Refugio County Museum a secret in plain sight
Aug. 30, 2014 at 3 p.m.
REFUGIO - Did you know Refugio once had a skyline of oil derricks that could be seen for miles?
What about mastodons? Did you know they once roamed South Texas in cities such as Austwell?
If you don't believe it, there's proof at the Refugio County Museum.
The museum, which has been at 102 W. West St. since 1985, has a lot of the county's history, said museum director Bart Wales.
"I just wish we had a bigger building," Wales said, walking through the museum.
The museum was in a storefront in downtown Refugio before its building was constructed.
Raised in Refugio, Wales knows many of the ins and outs of the county's history, and much of it is on display at the museum.
However, there is more to see, he said, it's just in storage until one day the museum can move to a bigger location.
In storage are historic items such as a full doctor's office with tools and the old chair.
Despite being the epicenter for all things historical, the 500 to 600 visitors who stop by each year are not local, Wales said.
"We get a whole slew of international visitors," he said, adding that some may trickle in from the county, but that's the minority.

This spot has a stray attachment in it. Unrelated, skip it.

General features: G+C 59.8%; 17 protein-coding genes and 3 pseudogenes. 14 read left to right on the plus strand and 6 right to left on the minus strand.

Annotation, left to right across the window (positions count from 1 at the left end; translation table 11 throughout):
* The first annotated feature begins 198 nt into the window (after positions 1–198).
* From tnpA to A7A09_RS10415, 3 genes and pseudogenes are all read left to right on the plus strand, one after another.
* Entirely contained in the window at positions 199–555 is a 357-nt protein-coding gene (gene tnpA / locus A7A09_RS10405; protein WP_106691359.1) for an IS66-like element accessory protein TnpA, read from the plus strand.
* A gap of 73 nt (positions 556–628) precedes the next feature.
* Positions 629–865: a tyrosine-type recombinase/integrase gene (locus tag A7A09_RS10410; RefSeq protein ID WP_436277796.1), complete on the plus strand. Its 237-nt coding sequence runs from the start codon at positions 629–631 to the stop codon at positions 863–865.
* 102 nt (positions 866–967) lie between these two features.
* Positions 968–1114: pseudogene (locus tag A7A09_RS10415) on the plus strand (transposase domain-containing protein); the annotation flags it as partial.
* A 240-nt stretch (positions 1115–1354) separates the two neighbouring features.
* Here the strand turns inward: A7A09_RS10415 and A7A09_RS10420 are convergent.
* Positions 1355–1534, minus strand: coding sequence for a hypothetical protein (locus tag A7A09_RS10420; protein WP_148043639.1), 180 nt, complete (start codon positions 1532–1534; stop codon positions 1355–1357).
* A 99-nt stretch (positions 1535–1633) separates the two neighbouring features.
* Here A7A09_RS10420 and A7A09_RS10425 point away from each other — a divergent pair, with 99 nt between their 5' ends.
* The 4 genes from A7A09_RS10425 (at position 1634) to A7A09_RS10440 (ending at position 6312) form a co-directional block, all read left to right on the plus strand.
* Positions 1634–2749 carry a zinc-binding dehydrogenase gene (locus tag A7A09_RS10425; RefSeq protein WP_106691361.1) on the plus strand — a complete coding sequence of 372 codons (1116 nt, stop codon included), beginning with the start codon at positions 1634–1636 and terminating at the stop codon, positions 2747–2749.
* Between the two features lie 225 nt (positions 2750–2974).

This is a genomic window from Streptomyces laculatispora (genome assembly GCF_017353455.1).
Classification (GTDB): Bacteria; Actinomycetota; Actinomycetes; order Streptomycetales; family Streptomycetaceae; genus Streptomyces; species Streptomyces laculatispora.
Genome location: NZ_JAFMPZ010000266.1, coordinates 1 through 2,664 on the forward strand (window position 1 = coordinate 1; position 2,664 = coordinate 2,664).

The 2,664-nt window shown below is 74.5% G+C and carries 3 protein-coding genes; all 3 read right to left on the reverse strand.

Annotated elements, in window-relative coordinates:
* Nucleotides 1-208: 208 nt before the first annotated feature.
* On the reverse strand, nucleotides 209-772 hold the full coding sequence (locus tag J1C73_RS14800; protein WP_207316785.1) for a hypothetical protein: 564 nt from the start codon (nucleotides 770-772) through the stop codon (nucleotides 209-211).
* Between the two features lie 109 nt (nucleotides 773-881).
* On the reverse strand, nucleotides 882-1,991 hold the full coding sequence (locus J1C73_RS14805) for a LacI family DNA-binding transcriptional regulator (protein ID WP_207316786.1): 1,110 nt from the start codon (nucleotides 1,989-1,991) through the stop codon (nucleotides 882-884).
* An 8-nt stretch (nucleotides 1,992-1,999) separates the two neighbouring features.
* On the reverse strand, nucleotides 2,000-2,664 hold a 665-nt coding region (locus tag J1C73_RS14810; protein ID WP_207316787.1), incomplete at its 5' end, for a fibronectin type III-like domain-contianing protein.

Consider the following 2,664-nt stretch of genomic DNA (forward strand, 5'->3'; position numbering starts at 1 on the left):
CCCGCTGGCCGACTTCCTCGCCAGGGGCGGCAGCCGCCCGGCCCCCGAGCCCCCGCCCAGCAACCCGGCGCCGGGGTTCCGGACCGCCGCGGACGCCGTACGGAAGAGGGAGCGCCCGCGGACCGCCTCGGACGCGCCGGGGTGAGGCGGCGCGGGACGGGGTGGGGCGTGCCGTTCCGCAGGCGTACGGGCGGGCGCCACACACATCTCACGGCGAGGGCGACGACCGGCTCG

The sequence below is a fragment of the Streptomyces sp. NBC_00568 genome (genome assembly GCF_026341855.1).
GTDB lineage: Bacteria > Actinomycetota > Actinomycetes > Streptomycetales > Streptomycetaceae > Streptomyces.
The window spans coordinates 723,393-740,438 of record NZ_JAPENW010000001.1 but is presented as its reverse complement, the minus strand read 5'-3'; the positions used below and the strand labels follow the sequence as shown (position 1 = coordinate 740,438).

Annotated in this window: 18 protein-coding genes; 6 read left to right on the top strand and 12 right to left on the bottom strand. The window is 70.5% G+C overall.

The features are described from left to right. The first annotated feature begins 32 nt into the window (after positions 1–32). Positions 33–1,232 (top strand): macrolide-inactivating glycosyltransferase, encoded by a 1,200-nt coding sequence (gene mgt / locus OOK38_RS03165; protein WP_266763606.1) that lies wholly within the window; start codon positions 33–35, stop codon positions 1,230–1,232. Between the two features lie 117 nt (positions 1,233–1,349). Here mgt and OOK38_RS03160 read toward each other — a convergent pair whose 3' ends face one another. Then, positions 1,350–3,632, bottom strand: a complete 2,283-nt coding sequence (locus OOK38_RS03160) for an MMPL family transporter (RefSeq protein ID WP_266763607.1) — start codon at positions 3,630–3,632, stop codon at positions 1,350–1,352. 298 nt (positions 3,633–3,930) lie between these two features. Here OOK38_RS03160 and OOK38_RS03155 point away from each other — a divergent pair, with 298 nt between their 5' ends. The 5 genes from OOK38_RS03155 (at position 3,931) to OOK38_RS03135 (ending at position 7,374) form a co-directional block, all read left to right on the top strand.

What is popular at the museum depends on where a person's interests lie.
Wales does get a lot of comments on the museum's military exhibit, which has been in the making for years. The exhibit features old and new photos of military men and women from the county. The museum also has several uniforms displayed.
Another focal point of the museum is right at the front entry - a 1925 Model T.
The Model T doesn't run, but one of Wales' goals is to have an experienced mechanic make the lights and horn operational again.
Refugio Mayor Joey Heard said the museum is always there for everyone to use, no matter what question they may have about the county's history.
"It's all documented right there in that museum," he said. "It's a great place to stop and take a break and walk around."
The mayor said he has several favorites, including a 10-second video of oil busting in Refugio with people walking around the town.
Wales said he would continue promoting the museum as much as he can "because without history, we're nothing."
"It's our story," he said. "It tells why we were here and why we need to stay here."